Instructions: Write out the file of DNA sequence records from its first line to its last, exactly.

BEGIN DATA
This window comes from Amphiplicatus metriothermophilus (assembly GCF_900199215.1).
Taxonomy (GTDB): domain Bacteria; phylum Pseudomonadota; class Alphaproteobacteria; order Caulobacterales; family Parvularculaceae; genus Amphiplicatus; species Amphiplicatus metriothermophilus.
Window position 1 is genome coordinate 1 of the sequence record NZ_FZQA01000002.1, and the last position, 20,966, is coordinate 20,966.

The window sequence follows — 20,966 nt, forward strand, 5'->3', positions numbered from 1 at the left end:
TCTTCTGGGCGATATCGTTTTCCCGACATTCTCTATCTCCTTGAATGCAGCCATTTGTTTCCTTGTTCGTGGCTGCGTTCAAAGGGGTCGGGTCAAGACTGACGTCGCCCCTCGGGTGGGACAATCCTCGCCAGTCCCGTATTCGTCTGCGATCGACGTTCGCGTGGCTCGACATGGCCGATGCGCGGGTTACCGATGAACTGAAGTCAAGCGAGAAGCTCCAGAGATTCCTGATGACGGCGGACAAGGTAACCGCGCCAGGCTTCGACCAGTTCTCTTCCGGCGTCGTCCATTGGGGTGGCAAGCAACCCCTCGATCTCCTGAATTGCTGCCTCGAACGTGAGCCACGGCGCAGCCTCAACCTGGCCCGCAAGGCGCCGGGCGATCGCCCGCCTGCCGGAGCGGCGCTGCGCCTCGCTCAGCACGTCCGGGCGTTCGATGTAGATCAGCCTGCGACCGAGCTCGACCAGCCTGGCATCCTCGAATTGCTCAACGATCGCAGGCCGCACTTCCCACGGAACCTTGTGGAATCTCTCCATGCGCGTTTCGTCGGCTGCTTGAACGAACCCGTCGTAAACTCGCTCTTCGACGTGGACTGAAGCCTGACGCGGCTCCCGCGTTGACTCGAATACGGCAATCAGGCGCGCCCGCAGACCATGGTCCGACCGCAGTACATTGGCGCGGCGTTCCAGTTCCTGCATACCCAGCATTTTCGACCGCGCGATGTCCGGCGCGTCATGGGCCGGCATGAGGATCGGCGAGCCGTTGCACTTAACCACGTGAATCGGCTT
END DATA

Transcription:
This window comes from Amphiplicatus metriothermophilus (assembly GCF_900199215.1).
Taxonomy (GTDB): domain Bacteria; phylum Pseudomonadota; class Alphaproteobacteria; order Caulobacterales; family Parvularculaceae; genus Amphiplicatus; species Amphiplicatus metriothermophilus.
Window position 1 is genome coordinate 1 of the sequence record NZ_FZQA01000002.1, and the last position, 20,966, is coordinate 20,966.

The window sequence follows — 20,966 nt, forward strand, 5'->3', positions numbered from 1 at the left end:
TCTTCTGGGCGATATCGTTTTCCCGACATTCTCTATCTCCTTGAATGCAGCCATTTGTTTCCTTGTTCGTGGCTGCGTTCAAAGGGGTCGGGTCAAGACTGACGTCGCCCCTCGGGTGGGACAATCCTCGCCAGTCCCGTATTCGTCTGCGATCGACGTTCGCGTGGCTCGACATGGCCGATGCGCGGGTTACCGATGAACTGAAGTCAAGCGAGAAGCTCCAGAGATTCCTGATGACGGCGGACAAGGTAACCGCGCCAGGCTTCGACCAGTTCTCTTCCGGCGTCGTCCATTGGGGTGGCAAGCAACCCCTCGATCTCCTGAATTGCTGCCTCGAACGTGAGCCACGGCGCAGCCTCAACCTGGCCCGCAAGGCGCCGGGCGATCGCCCGCCTGCCGGAGCGGCGCTGCGCCTCGCTCAGCACGTCCGGGCGTTCGATGTAGATCAGCCTGCGACCGAGCTCGACCAGCCTGGCATCCTCGAATTGCTCAACGATCGCAGGCCGCACTTCCCACGGAACCTTGTGGAATCTCTCCATGCGCGTTTCGTCGGCTGCTTGAACGAACCCGTCGTAAACTCGCTCTTCGACGTGGACTGAAGCCTGACGCGGCTCCCGCGTTGACTCGAATACGGCAATCAGGCGCGCCCGCAGACCATGGTCCGACCGCAGTACATTGGCGCGGCGTTCCAGTTCCTGCATACCCAGCATTTTCGACCGCGCGATGTCCGGCGCGTCATGGGCCGGCATGAGGATCGGCGAGCCGTTGCACTTAACCACGTGAATCGGCTT